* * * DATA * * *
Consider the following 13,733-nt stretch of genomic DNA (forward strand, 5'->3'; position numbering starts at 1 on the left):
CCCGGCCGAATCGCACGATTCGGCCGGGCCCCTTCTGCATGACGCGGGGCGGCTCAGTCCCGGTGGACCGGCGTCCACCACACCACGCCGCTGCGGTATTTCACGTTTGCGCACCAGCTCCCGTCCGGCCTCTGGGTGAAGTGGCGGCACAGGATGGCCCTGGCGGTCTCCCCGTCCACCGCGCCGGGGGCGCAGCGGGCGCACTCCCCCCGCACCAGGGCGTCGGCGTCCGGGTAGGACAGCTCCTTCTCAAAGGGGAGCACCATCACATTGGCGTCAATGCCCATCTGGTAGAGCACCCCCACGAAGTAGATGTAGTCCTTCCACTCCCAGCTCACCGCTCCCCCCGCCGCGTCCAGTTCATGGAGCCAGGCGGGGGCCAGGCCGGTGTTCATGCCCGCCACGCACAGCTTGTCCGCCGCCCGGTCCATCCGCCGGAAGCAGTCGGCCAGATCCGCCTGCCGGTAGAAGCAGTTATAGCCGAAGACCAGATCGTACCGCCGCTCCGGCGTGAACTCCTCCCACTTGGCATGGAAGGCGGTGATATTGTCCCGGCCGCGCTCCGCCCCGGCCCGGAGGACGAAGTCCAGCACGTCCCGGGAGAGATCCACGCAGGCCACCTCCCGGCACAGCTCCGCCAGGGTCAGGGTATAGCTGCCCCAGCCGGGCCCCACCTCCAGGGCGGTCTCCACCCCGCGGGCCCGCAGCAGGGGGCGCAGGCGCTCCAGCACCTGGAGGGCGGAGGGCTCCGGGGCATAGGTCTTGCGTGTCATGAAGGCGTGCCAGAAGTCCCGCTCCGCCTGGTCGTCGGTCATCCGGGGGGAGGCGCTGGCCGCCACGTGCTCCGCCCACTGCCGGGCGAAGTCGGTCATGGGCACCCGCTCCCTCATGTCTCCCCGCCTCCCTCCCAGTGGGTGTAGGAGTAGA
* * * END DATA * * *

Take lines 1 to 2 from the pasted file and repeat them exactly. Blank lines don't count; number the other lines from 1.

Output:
Consider the following 13,733-nt stretch of genomic DNA (forward strand, 5'->3'; position numbering starts at 1 on the left):
CCCGGCCGAATCGCACGATTCGGCCGGGCCCCTTCTGCATGACGCGGGGCGGCTCAGTCCCGGTGGACCGGCGTCCACCACACCACGCCGCTGCGGTATTTCACGTTTGCGCACCAGCTCCCGTCCGGCCTCTGGGTGAAGTGGCGGCACAGGATGGCCCTGGCGGTCTCCCCGTCCACCGCGCCGGGGGCGCAGCGGGCGCACTCCCCCCGCACCAGGGCGTCGGCGTCCGGGTAGGACAGCTCCTTCTCAAAGGGGAGCACCATCACATTGGCGTCAATGCCCATCTGGTAGAGCACCCCCACGAAGTAGATGTAGTCCTTCCACTCCCAGCTCACCGCTCCCCCCGCCGCGTCCAGTTCATGGAGCCAGGCGGGGGCCAGGCCGGTGTTCATGCCCGCCACGCACAGCTTGTCCGCCGCCCGGTCCATCCGCCGGAAGCAGTCGGCCAGATCCGCCTGCCGGTAGAAGCAGTTATAGCCGAAGACCAGATCGTACCGCCGCTCCGGCGTGAACTCCTCCCACTTGGCATGGAAGGCGGTGATATTGTCCCGGCCGCGCTCCGCCCCGGCCCGGAGGACGAAGTCCAGCACGTCCCGGGAGAGATCCACGCAGGCCACCTCCCGGCACAGCTCCGCCAGGGTCAGGGTATAGCTGCCCCAGCCGGGCCCCACCTCCAGGGCGGTCTCCACCCCGCGGGCCCGCAGCAGGGGGCGCAGGCGCTCCAGCACCTGGAGGGCGGAGGGCTCCGGGGCATAGGTCTTGCGTGTCATGAAGGCGTGCCAGAAGTCCCGCTCCGCCTGGTCGTCGGTCATCCGGGGGGAGGCGCTGGCCGCCACGTGCTCCGCCCACTGCCGGGCGAAGTCGGTCATGGGCACCCGCTCCCTCATGTCTCCCCGCCTCCCTCCCAGTGGGTGTAGGAGTAGA